There are studies out there that show depression among the Amish folk is rare. And, well, we don’t need fancy research to know that millions of regular American folk are plagued with some degree of depression—from having a continual case of the Mondays to the inability to cope and committing suicide. I know this topic. At times, it's plagued me like stink bugs. I was on meds for a few years back in the day and have weaned off them.
So, back to the Amish. What's up with their lack of depression? I gotta start by saying I have been fascinated with this community since I was a little kid. I think my parents may have had us visit Lancaster when we were younger to point out how lazy, unappreciative, and spoiled us kids were in comparison to the Amish children who wore starchy clothes, milked cows at 4am, and broiled under the summer sun doing manual labor. Also, those children had no TV. And no electricity. We had it all.
See, my parents came to the States from South America in their twenties, so they always made sure us first generation American kids valued hard work and a hard-earned dollar. And they did everything they could to make sure we never fell victim to the debilitating disease of entitlement. We were taught to work. Work. Work. Work. Work hard…but what about everything else? Not so important.
This is why I admire the Amish so much. The Amish are more than hard-working people who refuse to have electricity. The Amish are a community who focus on faith, simplicity, humility, communalism and, yes, work ethic. Mainstream society? Umm. Let’s do a little comparison.
Faith? Talking about religion in today’s culture is usually taboo unless it’s something hip that some A-list celebrity just blabbed about in some tabloid. We often associate simplicity with boring or old-fashioned. Humility? Reminds me of the character Stuart on Mad TV who constantly blurted out “Look what I can do! Look what I can do!” right before he showed off a ridiculous dance move; there is no doubt our society is a look-at-me breed. And yes, communalism. Our community usually revolves around whoever fits in our special little circle. Oh yeah, but we’ll still manage to talk about them behind their backs. And hard work. So many people work to have. It’ s a bill-paying channel. But we’ll be damned we're going to pout and whine and be miserable between the hours of 9 to 5...and while we're stuck in traffic on the way there and back.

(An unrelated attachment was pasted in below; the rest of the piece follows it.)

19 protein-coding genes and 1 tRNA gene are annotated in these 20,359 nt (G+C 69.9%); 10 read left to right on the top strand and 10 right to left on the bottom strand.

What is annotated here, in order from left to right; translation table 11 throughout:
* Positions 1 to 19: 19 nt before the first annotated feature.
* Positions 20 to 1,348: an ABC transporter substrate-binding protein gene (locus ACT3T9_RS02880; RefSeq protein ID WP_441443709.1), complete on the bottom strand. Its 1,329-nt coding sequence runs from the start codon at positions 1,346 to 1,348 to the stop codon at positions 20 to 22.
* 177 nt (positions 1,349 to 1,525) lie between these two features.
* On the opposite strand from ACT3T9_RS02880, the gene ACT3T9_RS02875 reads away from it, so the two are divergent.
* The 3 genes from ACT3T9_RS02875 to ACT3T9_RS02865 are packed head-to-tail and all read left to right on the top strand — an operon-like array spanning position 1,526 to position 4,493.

It’s no wonder so many of us are depressed. Before you start chucking bottles of Zoloft at me, listen to what I’m saying. I struggle with depression. I understand what it feels like to repeat a hundred positive mantras and Bible verses only to feel the same way as when you started. I understand the fight to pluck off, one by one, the negative tapeworms that squirm through your mind. I know.
I’m also not trying to condemn our culture or focus on all the negative things, but let’s be honest. So many of us have our priorities a little (or a lot) screwed up. I am as guilty as you might be. The Amish are committed to getting rid of whatever they believe will lessen, damage, or influence in some bad way their foundational truths. What kind of foundational truths do we have? Maybe the lack thereof is what is making us mentally and emotionally as sick as we are.
Let’s get back to basics. I know I have more peace when I remember to keep it simple. It eases my soul when I remind myself…
• That life is not a rat race and I’m not going to be shoved under a bus because I never become a NY Times best-selling author
• That I am not going to get behind in work if I don’t have the newest edition of the crackberry or Mac something or other
• That I’m not going to have a lower quality of life if I’m not the skinniest chick in the room with the fanciest shoes
• That I’m not going to die if I don’t go on my dream vacation, or have a Mcmansion, or go out to eat all the time, or get facials and massages every month
I, just like you I hope, simply crave peace of mind. I pray for that every day. And I find if I hold on to my faith in God and put my attention on the stuff that really matters—like family, friends, my wonderful beau, blessing my clients with my hard work and prayers—the depression is more apt to scurry off to a dark corner, far away from me.
If you struggle with depression, I feel for you. I really do. And I wish there was a magic wand to make you feel better. Sometimes that weighty veil can be lifted with medication, by a God-ordained miracle, or by shifting our focus. Either way, there are probably many of us who could stand to live by some of the core values that are a part of the Amish community. I love what they say, “Adopt the pace of nature; her secret is patience.” And there I remind myself, “One step at a time, AJ. One step at a time.”
Check out the fabulous book Amish Peace by Suzanne Woods Fisher. It’ll help you on the journey to keep life simple.